Our recent site analytics reveal that Flow users have been searching for the phrase “2600.” In the past month, we’ve had over 70 unique searches for variations of the term. At first, none of us around the office knew what “2600” meant…. Are Flow users looking for information on the long-running hacker quarterly? Or searching for books and videos on the beloved video game console?
Neither of those, it turns out. In fact, they’re looking for help on everyone’s favorite annual ritual: performance evaluations. Specifically, they’re searching for a book in Flow titled 2600 Phrases for Effective Performance Reviews, which is exactly what you think it is—copypasta for evaluations.
Whether for your boss, your employees, or (perhaps worst of all) yourself, this is the time of year when you’re likely to be writing a professional evaluation of some kind. If you’re like us, you could probably use some help. We’ve put together a list of 5 bits of advice so that we can all stop stressing about it.
As you’d expect, this chapter suggests phases related to communications skills, for example: “cultivates a culture of openness in information sharing.” Even if you don’t care for the exact phrases, they can help you generate ideas. It’s easy to imagine how a single phrase can generate a more substantial paragraph about, say, how you or your employee needs to improve on communication across departments in order to achieve certain OKRs (see next suggestion).
Setting goals for the upcoming year is one of the challenges of writing evaluations. You usually want to set goals that are measurable and realistic, but also challenging. If you use a tool such as Google Analytics to track and help analyze data about your sites and products, you probably have a few key metrics that you care most about. This chapter describes how to align those key performance indicators (KPIs) with the objectives and key results (OKRs) of your organization, which can help you create your goals for 2014.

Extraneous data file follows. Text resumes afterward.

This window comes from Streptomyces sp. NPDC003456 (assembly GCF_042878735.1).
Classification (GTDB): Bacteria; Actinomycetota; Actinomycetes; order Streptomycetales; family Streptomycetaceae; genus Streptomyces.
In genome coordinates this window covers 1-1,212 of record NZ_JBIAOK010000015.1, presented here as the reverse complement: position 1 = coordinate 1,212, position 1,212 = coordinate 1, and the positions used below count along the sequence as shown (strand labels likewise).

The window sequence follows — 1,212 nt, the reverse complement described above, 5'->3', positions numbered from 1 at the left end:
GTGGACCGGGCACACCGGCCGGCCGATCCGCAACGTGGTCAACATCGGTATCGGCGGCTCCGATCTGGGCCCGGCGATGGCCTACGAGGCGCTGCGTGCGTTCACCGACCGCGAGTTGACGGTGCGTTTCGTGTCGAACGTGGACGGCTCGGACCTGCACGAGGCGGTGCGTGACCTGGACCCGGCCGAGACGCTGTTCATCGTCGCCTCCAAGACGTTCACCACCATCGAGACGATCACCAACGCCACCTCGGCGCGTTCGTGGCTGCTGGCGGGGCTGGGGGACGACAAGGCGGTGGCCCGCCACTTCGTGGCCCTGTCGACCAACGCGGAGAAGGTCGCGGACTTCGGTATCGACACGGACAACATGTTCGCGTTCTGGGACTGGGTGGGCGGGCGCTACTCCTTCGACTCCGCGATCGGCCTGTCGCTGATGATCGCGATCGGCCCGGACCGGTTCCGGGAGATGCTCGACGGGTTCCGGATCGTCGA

Once you write your appraisals, you have to deliver the results. Many managers have a hard time with this part of the process, especially if they have to deliver negative reviews. This chapter on performance reviews takes you step by step through the best things to say to your employee. Sections such as “Giving and Receiving Feedback,” “Acknowledging Good Work,” and “Learning from Challenges” include questions that you can use as a guide (or use word for word, if you’re really stuck). More generally, this book dives into the psychology of appraisals, which can be surprisingly helpful.
We wish we had read this succinct, practical, smart section years ago. The advice found here is useful for anyone who finds herself needing to evaluate and help improve another’s actions and motivations, be it a manager or an employee who is looking to “manage up.” The section starts by identifying ways in which feedback is typically delivered and how those methods fall short, before arguing for a superior approach. From there, the section describes how this approach works well regardless of the format of the evaluation. A subsequent section on self-assessment is equally useful.
While writing a performance evaluation, you may find yourself evaluating your career more generally. Maybe it’s time to make a change? Writing a resume might be the only thing worse than writing a performance evaluation, and this chapter provides examples to make it easier. Even if you’re not interested in updating your resume, the chapter includes tutorials for how to improve your writing more generally. We especially like the tips on how to write concisely.
Do you have a favorite resource for writing performance evaluations? Let us know in the comments or on Twitter.